Oh my goodness, I do not know what I was thinking. It was the first day of summer, my parents were in town, and what a better way to celebrate than a trip to 31 Flavors? Who does not love the cool creamy taste of a yummy dish of ice cream on a hot, sunny afternoon?
It is always disappointing when we realize that we cannot eat our ice cream in a cone, a luxury we passed up years ago. But we are still hopeful that we can enjoy some yummy ice cream in a cup. My girls approach the big glass cooler and stare at all the flavors. It is fun to find one that looks mouth watering and then ask the employees for a FREE taste.
Fortunately, 31 Flavors does an excellent job of labeling their ice cream for allergens. They inform customers of the presence of Wheat, Soy, Egg or Nuts in a particular flavor of ice cream. So as my girls try to decide which flavor they are going to indulge in, the selection of ice cream they can eat gets smaller and smaller…. “Oh, that looks good, oh shoot, it has soy. Oh, what about that one, darn, it has wheat and chocolate!”
“How about Daiquiri Ice?” I say, hopeful that they might try something new. As a tear springs from my daughter’s eye, I realize that this was just a bad idea, because out of all of these wonderfully rich, enticing flavors there are to choose from, my poor kids are still going to walk away with a boring old cup of vanilla ice cream.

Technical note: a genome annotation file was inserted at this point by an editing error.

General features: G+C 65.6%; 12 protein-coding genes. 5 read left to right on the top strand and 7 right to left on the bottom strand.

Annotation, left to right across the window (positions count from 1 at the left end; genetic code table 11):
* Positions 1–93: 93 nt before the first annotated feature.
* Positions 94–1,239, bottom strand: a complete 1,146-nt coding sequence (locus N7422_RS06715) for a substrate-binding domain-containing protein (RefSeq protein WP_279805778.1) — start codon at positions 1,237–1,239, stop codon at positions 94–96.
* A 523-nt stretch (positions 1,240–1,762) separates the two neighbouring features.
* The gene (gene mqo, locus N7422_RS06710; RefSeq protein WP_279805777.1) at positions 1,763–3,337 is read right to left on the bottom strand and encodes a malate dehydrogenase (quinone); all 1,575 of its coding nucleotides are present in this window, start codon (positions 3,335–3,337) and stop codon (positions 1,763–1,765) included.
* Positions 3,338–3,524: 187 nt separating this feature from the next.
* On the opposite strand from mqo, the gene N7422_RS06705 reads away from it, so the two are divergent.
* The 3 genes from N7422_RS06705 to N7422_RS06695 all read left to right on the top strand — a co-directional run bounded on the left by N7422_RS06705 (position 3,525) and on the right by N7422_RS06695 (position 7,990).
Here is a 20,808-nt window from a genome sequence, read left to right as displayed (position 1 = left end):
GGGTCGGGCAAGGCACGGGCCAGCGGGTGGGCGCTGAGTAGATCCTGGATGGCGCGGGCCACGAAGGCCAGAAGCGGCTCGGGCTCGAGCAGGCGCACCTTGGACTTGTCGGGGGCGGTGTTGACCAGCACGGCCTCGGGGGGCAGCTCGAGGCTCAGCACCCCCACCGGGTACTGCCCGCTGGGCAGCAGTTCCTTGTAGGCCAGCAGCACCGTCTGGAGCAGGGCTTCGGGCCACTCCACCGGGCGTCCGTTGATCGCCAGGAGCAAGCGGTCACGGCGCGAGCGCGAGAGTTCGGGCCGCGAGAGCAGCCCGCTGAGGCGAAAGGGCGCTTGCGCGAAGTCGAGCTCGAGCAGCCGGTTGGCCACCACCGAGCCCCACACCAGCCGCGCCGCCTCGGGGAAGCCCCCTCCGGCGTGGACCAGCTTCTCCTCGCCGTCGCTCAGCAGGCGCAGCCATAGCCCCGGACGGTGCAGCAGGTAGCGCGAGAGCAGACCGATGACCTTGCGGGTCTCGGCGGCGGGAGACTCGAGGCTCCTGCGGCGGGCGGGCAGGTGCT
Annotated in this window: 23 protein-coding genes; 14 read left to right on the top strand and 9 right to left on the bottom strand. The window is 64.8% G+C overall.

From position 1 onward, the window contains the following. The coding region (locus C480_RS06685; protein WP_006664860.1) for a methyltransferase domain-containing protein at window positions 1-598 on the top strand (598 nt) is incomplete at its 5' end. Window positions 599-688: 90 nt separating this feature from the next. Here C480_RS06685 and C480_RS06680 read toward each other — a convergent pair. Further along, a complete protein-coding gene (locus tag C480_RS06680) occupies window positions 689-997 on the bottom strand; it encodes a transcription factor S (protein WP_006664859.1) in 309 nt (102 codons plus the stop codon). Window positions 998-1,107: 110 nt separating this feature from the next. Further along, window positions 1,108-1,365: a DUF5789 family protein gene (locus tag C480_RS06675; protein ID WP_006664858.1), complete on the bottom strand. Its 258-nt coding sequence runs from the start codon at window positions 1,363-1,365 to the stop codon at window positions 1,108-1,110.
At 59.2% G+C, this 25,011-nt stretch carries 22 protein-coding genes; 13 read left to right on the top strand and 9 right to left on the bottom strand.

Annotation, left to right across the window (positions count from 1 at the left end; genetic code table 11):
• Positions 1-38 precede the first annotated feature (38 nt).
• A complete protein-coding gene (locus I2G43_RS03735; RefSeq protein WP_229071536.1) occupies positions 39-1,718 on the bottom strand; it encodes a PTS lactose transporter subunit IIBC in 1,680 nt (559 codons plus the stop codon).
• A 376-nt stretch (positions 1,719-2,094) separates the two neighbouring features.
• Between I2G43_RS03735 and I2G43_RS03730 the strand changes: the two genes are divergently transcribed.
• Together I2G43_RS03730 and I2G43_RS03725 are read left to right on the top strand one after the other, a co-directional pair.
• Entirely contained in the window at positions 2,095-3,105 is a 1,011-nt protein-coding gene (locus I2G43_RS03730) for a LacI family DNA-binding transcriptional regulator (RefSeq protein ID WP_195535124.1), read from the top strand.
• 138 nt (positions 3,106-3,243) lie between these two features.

I had given up on eating ice cream long ago, between my low tolerance to dairy and my avoidance of chocolate, it was just no fun. But for kids, ice cream is a part of life and so once again, homemade was the call. We have since borrowed a Cuisinart Ice Cream Maker, which is an awesome product to make your own ice cream. With four simple ingredients: cream, milk, sugar and vanilla, it is good for you and sweet and delicious.
However, not everyone has the time or energy to make their own ice cream, so here is what I do when I am in a pinch: Add my OWN mix-ins! Depending on how resourceful and creative you are, this can be fun. I have taken my peanut butter carob cookies (my very first recipe I shared in December ’09) and crumbled those into regular vanilla ice cream. I have also cut up my peanut butter fudge, a recipe I shared in my May Newsletter, and put that into vanilla ice cream.
But our favorite mix-in is carob chips. I have referred to carob chips in many of my dessert recipes, but here is how I make them. They are great to have on hand for my cookies, cakes, muffins, waffles, pancakes and granola recipes too! This recipe was modified from a recipe by Nourishing Traditions.
Home-made Carob Chips
¾ cup carob powder
¼ cup organic sugar
1 cup coconut oil
1 T vanilla
In a glass dish combined the above ingredients.
Place glass dish in a large pot filled 2 inches with boiling water.
Let simmer in the water until the ingredients have melted together. It will be like a sludge consistency.
Pour mixture on a baking sheet lined with parchment paper.
Chill in the refrigerator for about 2-4 hours.
Remove and break up sheet of carob into pieces. I have done this by placing in a plastic bag and breaking it up with a meat tenderizer.
Store broken up carob pieces in an air-tight container in the freezer. Lasts up to 3 months.